Police officers in Columbus, Ohio shot 13-year old Tyree King after they said he pulled a BB gun from his waistband. Once again the black community has been asked to “wait until all the facts come out.”
Well, while we were waiting, 40-year old, unarmed black man, Terence Crutcher was shot by Tulsa police after his SUV broke down on the road. In a video from a police car dashboard camera, Crutcher was approached by police and within 18 seconds of the video starting, he was lying on the ground after a fatal gunshot wound delivered by Betty Shelby, a five-year veteran of the Tulsa Police Department.
Unfortunately, the news of police officers shooting unarmed black men is nothing shocking and, sadly, nothing new. What’s interesting about this case is that recordings of the incident provide insight on possibly why unarmed black men are shot by the police, also how the police are learning to respond.
Seconds after the Officer Shelby shot Terence Crutcher, we hear her frantic voice over the radio screaming, “shots fired!” Then a peculiar thing happened ― as Crutcher lay dying in the street with no aid rendered, two police officers on the scene walked Shelby backwards away from the scene. Presumably, the police officers were aware of the dashboard camera and wanted to shield Shelby’s face from the video. Although her name was eventually released in connection with the shooting, this tactic employed by the police officers on scene was disturbing to say the least.
Another angle of the encounter between Crutcher and the police was captured by a police helicopter flying above the scene providing a different angle. In this video, narrated by a officer in the helicopter, you can plainly see that Terence Crutcher was posing no immediate threat to police officers before he was shot. Three officers had what appear to be guns drawn (though at least one apparently deployed a taser) at Crutcher and then suddenly his body slumps to the ground.
As he is being surrounded by police, we hear an officer from the helicopter describing Terence Crutcher as a “bad dude” who “must be on something” only seconds before he is shot. Here we have a clear case of bias. There’s no way the officer from the helicopter could have determined if Terence Crutcher was a “bad dude” and from his vantage point in the sky, there was no way he could determine if Crutcher was “on something.”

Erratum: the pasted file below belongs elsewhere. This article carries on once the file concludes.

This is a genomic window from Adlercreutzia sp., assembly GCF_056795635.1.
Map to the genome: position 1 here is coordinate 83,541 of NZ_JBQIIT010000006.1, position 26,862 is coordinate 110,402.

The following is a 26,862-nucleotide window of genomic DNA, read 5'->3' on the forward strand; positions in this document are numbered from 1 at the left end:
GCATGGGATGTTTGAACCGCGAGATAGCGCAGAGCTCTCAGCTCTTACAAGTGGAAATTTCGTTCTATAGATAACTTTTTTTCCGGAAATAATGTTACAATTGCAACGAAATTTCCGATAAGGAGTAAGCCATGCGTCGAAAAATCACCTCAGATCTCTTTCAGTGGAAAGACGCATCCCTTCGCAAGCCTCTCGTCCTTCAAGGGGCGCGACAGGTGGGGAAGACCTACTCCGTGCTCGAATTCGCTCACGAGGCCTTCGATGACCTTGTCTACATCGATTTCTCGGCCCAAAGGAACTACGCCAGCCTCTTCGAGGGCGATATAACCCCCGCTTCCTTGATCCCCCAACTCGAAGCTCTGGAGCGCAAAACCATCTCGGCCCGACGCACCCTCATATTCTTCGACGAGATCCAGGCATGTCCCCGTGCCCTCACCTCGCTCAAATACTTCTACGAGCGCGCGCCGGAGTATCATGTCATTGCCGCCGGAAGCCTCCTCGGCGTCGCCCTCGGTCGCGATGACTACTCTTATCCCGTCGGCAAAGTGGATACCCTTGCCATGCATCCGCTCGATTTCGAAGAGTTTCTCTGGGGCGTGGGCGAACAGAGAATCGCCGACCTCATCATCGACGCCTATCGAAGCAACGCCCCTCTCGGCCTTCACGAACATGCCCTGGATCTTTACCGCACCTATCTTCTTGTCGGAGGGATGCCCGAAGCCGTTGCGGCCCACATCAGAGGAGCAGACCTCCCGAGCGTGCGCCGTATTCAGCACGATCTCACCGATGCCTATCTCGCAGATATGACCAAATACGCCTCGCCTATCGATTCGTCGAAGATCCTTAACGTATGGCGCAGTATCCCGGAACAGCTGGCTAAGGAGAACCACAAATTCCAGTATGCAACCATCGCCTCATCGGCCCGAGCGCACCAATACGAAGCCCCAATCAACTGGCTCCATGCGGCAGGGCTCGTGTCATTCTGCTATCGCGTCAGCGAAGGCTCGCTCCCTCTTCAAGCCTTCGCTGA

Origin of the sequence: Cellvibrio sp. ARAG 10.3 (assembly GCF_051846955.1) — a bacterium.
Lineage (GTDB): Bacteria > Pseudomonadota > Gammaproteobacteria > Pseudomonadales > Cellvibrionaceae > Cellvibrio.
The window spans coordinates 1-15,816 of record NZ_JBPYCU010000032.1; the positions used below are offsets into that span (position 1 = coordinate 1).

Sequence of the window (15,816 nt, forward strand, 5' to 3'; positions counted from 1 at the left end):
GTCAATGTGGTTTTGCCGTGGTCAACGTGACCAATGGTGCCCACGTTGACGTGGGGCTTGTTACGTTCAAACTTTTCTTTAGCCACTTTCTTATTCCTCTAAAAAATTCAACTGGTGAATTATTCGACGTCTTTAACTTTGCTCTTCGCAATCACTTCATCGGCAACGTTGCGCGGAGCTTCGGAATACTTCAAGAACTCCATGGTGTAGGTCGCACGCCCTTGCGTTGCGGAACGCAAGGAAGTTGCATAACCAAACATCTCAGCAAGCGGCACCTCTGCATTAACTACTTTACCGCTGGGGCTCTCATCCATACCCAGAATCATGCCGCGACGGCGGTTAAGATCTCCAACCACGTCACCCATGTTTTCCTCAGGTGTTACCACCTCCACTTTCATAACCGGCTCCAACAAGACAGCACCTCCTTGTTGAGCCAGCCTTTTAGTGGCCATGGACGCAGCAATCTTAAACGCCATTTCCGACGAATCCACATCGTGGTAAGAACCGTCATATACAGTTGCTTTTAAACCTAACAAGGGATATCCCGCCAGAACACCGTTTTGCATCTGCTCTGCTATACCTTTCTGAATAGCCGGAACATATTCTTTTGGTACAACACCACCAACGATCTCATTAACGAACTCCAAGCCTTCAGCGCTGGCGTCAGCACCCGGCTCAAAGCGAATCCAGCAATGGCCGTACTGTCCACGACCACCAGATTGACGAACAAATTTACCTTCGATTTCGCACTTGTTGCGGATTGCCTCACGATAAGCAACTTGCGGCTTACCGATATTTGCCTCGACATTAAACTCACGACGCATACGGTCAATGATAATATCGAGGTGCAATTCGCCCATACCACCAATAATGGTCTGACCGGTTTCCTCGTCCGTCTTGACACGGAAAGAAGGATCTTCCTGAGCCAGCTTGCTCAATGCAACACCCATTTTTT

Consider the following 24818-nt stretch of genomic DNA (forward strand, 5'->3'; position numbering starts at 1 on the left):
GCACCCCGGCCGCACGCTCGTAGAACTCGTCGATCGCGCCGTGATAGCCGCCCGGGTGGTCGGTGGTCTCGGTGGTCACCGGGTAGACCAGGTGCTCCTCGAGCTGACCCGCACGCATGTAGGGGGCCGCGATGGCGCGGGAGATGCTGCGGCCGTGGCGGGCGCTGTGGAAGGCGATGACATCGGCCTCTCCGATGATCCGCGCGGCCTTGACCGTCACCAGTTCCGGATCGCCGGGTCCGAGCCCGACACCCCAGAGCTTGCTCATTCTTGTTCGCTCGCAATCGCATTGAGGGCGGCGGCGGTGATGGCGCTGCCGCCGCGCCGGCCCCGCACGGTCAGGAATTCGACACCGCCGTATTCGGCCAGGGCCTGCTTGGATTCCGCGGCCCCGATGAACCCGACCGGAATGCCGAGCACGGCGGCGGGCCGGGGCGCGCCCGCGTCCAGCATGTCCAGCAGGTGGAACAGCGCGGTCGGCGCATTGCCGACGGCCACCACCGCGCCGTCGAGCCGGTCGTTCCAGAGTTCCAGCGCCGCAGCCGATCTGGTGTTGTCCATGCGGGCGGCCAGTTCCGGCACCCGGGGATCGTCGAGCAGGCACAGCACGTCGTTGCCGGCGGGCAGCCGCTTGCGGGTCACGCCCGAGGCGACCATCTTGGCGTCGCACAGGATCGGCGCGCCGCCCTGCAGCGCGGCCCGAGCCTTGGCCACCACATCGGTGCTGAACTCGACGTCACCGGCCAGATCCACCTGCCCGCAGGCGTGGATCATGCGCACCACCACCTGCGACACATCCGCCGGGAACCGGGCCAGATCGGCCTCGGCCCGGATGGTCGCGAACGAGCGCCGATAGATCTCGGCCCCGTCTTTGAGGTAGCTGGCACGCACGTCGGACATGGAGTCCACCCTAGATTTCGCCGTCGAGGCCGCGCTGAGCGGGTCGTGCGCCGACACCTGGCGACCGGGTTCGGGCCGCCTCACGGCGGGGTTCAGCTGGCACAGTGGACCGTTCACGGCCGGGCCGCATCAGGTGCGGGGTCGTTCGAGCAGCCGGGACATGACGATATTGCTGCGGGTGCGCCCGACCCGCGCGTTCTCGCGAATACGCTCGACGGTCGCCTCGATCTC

Let’s go back in time to February 26, 2012, when George Zimmerman fatally shot unarmed teen, Trayvon Martin. During a recorded 911 call, George Zimmerman said about Trayvon Martin, “This guy looks like he is up to no good or he is on drugs or something.”
The crime of black men in America has nothing to do with actual crime, but a perception of guilt simply because they are black. It is this bias and fear that caused a Cleveland, Ohio police officer to roll up to a park in a squad car and shoot 12-year-old Tamir Rice within two seconds of the vehicle stopping.
Terence Crutcher may have been a large man in stature, but according to his family he was far from a “bad dude.” Crutcher’s twin sister, Tiffany Crutcher and the family attorney, Damario Solaman-Simmons, told the Washington Post that the father of four’s SUV stalled as he was driving home from Tulsa Community College where he was studying music appreciation.
Terence Cruthcher’s pastor, Pastor Terry Shannon told the Tulsa World newspaper that Crutcher “faithfully” attended church with his family. Pastor Shannon went on to say that, “he sang in the choir” and “he had a beautiful voice.”
The bias and fear that causes police officers to shoot first and ask questions later is costing the black community the lives of fathers, sons, brothers, and in the case of Terence Crutcher, good black men who are trying to improve themselves for their family and their community. Yet another unarmed black man has received nothing more than a hashtag for his life while the police officer who killed him sits at home on paid leave. As in previous shootings, the black community is once again to told to wait for often denied justice.
Personally, I think we’ve waited #enough.